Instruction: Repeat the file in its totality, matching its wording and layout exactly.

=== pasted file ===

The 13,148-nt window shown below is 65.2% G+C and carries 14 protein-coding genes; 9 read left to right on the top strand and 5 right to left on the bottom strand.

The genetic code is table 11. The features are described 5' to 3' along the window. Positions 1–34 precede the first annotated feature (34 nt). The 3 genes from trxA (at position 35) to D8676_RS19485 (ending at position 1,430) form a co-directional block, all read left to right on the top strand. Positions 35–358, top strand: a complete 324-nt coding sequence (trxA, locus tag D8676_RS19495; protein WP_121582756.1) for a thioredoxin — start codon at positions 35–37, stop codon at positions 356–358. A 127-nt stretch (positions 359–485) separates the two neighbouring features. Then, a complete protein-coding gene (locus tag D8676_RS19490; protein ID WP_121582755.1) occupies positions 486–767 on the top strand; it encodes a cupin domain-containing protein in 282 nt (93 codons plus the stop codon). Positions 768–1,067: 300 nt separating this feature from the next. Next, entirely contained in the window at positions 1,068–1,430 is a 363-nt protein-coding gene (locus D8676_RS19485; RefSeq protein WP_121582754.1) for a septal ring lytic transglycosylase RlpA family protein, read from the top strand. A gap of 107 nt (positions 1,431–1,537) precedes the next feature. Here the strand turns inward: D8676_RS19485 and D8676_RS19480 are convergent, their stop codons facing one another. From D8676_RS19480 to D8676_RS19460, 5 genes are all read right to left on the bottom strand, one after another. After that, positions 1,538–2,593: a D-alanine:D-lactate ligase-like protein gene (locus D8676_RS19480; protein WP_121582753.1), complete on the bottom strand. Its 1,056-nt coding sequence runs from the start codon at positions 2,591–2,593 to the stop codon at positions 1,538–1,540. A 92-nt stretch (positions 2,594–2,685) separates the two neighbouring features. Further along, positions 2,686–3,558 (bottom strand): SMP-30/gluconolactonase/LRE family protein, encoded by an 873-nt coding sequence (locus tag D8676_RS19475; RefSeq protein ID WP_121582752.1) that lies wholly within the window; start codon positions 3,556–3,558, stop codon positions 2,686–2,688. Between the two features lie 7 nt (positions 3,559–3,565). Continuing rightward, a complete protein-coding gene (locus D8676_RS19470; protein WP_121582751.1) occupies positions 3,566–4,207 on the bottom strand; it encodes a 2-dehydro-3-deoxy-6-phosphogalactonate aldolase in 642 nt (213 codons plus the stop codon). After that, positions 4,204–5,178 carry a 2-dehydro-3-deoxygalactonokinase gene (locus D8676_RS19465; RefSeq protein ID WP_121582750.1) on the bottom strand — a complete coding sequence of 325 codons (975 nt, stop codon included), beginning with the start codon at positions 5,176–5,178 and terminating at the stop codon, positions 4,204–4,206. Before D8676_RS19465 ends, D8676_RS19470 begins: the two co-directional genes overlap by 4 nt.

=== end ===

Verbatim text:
The 13,148-nt window shown below is 65.2% G+C and carries 14 protein-coding genes; 9 read left to right on the top strand and 5 right to left on the bottom strand.

The genetic code is table 11. The features are described 5' to 3' along the window. Positions 1–34 precede the first annotated feature (34 nt). The 3 genes from trxA (at position 35) to D8676_RS19485 (ending at position 1,430) form a co-directional block, all read left to right on the top strand. Positions 35–358, top strand: a complete 324-nt coding sequence (trxA, locus tag D8676_RS19495; protein WP_121582756.1) for a thioredoxin — start codon at positions 35–37, stop codon at positions 356–358. A 127-nt stretch (positions 359–485) separates the two neighbouring features. Then, a complete protein-coding gene (locus tag D8676_RS19490; protein ID WP_121582755.1) occupies positions 486–767 on the top strand; it encodes a cupin domain-containing protein in 282 nt (93 codons plus the stop codon). Positions 768–1,067: 300 nt separating this feature from the next. Next, entirely contained in the window at positions 1,068–1,430 is a 363-nt protein-coding gene (locus D8676_RS19485; RefSeq protein WP_121582754.1) for a septal ring lytic transglycosylase RlpA family protein, read from the top strand. A gap of 107 nt (positions 1,431–1,537) precedes the next feature. Here the strand turns inward: D8676_RS19485 and D8676_RS19480 are convergent, their stop codons facing one another. From D8676_RS19480 to D8676_RS19460, 5 genes are all read right to left on the bottom strand, one after another. After that, positions 1,538–2,593: a D-alanine:D-lactate ligase-like protein gene (locus D8676_RS19480; protein WP_121582753.1), complete on the bottom strand. Its 1,056-nt coding sequence runs from the start codon at positions 2,591–2,593 to the stop codon at positions 1,538–1,540. A 92-nt stretch (positions 2,594–2,685) separates the two neighbouring features. Further along, positions 2,686–3,558 (bottom strand): SMP-30/gluconolactonase/LRE family protein, encoded by an 873-nt coding sequence (locus tag D8676_RS19475; RefSeq protein ID WP_121582752.1) that lies wholly within the window; start codon positions 3,556–3,558, stop codon positions 2,686–2,688. Between the two features lie 7 nt (positions 3,559–3,565). Continuing rightward, a complete protein-coding gene (locus D8676_RS19470; protein WP_121582751.1) occupies positions 3,566–4,207 on the bottom strand; it encodes a 2-dehydro-3-deoxy-6-phosphogalactonate aldolase in 642 nt (213 codons plus the stop codon). After that, positions 4,204–5,178 carry a 2-dehydro-3-deoxygalactonokinase gene (locus D8676_RS19465; RefSeq protein ID WP_121582750.1) on the bottom strand — a complete coding sequence of 325 codons (975 nt, stop codon included), beginning with the start codon at positions 5,176–5,178 and terminating at the stop codon, positions 4,204–4,206. Before D8676_RS19465 ends, D8676_RS19470 begins: the two co-directional genes overlap by 4 nt.